Google has announced that it will release the location data of users around the world from Friday. This will enable governments to determine the effectiveness of social distancing measures brought into place amid the COVID-19 pandemic.
According to a post on one of Google’s blogs, the report on the movement of users in 131 countries will be made available on a special website and will “chart movement trends over time by geography”.
To locations like parks, shops, homes and places of work, trends will be used to display “a percentage point increase or decrease in visits” but not “the absolute number of visits”. This is signed by Google Maps leader Jen Fitzpatrick and the company’s chief health officer Karen DeSalvo.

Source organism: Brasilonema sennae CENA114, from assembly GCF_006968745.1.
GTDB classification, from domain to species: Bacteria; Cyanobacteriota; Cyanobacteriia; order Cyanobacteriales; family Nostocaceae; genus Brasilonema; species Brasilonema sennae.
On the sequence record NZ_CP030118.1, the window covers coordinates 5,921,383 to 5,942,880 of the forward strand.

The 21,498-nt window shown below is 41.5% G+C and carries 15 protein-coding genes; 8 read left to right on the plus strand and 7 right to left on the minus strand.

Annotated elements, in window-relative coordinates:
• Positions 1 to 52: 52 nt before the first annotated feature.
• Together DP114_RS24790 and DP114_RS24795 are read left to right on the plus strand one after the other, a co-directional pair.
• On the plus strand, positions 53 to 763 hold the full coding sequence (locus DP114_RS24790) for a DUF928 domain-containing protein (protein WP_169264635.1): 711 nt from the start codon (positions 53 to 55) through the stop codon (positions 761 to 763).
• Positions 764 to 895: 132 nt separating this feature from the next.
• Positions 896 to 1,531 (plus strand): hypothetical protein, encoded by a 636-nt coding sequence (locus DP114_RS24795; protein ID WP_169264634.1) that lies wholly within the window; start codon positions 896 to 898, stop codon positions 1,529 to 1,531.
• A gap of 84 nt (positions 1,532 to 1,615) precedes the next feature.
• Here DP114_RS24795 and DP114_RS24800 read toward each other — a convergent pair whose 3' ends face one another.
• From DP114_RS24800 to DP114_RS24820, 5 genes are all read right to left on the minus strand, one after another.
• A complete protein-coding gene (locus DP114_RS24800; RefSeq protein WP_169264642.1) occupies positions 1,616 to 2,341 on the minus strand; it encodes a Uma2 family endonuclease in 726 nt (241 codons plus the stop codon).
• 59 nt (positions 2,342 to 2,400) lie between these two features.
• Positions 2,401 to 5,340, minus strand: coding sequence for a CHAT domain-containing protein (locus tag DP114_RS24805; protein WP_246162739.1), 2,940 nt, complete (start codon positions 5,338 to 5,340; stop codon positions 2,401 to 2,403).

The data revealed that for example, in France, the visits to restaurants, cafes, shopping centres, museums or theme parks have fallen by 88% from their normal levels. Initially local shops witnessed a jump of 40% when the confinement measures where announced but then they suffered a drop of 72%.
Office use is stronger than anticipated, as the decline is just 56%.
Google execs said, “We hope these reports will help support decisions about how to manage the COVID-19 pandemic. This information could help officials understand changes in essential trips that can shape recommendations on business hours or inform delivery service offerings.”
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